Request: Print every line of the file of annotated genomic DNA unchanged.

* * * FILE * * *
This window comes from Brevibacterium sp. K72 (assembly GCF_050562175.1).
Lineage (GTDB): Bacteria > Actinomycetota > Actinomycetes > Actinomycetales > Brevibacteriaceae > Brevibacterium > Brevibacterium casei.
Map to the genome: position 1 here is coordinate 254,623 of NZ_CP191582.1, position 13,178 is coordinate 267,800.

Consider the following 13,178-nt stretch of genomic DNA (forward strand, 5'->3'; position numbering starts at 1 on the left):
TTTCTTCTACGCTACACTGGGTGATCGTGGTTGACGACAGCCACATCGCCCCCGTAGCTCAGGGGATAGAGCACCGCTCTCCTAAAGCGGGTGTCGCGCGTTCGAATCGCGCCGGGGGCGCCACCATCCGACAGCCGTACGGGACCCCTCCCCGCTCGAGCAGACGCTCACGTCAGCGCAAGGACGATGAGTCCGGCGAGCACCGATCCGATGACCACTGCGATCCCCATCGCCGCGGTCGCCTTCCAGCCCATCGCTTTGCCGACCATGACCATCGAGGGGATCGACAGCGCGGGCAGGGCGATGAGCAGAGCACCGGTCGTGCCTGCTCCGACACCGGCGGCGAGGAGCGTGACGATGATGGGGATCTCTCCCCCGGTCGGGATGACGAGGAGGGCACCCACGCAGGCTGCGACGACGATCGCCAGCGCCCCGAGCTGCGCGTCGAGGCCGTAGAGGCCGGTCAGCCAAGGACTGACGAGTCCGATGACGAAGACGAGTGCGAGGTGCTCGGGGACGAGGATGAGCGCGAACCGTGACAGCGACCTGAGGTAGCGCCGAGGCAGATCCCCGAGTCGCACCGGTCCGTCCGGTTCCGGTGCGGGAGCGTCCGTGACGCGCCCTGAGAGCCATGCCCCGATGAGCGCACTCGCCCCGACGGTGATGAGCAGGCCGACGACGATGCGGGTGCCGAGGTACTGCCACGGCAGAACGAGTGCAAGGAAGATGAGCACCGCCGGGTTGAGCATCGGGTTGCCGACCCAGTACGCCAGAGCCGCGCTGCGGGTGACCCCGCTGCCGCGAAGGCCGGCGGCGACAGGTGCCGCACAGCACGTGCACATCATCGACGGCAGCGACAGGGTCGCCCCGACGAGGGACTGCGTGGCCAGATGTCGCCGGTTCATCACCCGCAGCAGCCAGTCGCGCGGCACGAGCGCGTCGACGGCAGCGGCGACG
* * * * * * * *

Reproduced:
This window comes from Brevibacterium sp. K72 (assembly GCF_050562175.1).
Lineage (GTDB): Bacteria > Actinomycetota > Actinomycetes > Actinomycetales > Brevibacteriaceae > Brevibacterium > Brevibacterium casei.
Map to the genome: position 1 here is coordinate 254,623 of NZ_CP191582.1, position 13,178 is coordinate 267,800.

Consider the following 13,178-nt stretch of genomic DNA (forward strand, 5'->3'; position numbering starts at 1 on the left):
TTTCTTCTACGCTACACTGGGTGATCGTGGTTGACGACAGCCACATCGCCCCCGTAGCTCAGGGGATAGAGCACCGCTCTCCTAAAGCGGGTGTCGCGCGTTCGAATCGCGCCGGGGGCGCCACCATCCGACAGCCGTACGGGACCCCTCCCCGCTCGAGCAGACGCTCACGTCAGCGCAAGGACGATGAGTCCGGCGAGCACCGATCCGATGACCACTGCGATCCCCATCGCCGCGGTCGCCTTCCAGCCCATCGCTTTGCCGACCATGACCATCGAGGGGATCGACAGCGCGGGCAGGGCGATGAGCAGAGCACCGGTCGTGCCTGCTCCGACACCGGCGGCGAGGAGCGTGACGATGATGGGGATCTCTCCCCCGGTCGGGATGACGAGGAGGGCACCCACGCAGGCTGCGACGACGATCGCCAGCGCCCCGAGCTGCGCGTCGAGGCCGTAGAGGCCGGTCAGCCAAGGACTGACGAGTCCGATGACGAAGACGAGTGCGAGGTGCTCGGGGACGAGGATGAGCGCGAACCGTGACAGCGACCTGAGGTAGCGCCGAGGCAGATCCCCGAGTCGCACCGGTCCGTCCGGTTCCGGTGCGGGAGCGTCCGTGACGCGCCCTGAGAGCCATGCCCCGATGAGCGCACTCGCCCCGACGGTGATGAGCAGGCCGACGACGATGCGGGTGCCGAGGTACTGCCACGGCAGAACGAGTGCAAGGAAGATGAGCACCGCCGGGTTGAGCATCGGGTTGCCGACCCAGTACGCCAGAGCCGCGCTGCGGGTGACCCCGCTGCCGCGAAGGCCGGCGGCGACAGGTGCCGCACAGCACGTGCACATCATCGACGGCAGCGACAGGGTCGCCCCGACGAGGGACTGCGTGGCCAGATGTCGCCGGTTCATCACCCGCAGCAGCCAGTCGCGCGGCACGAGCGCGTCGACGGCAGCGGCGACG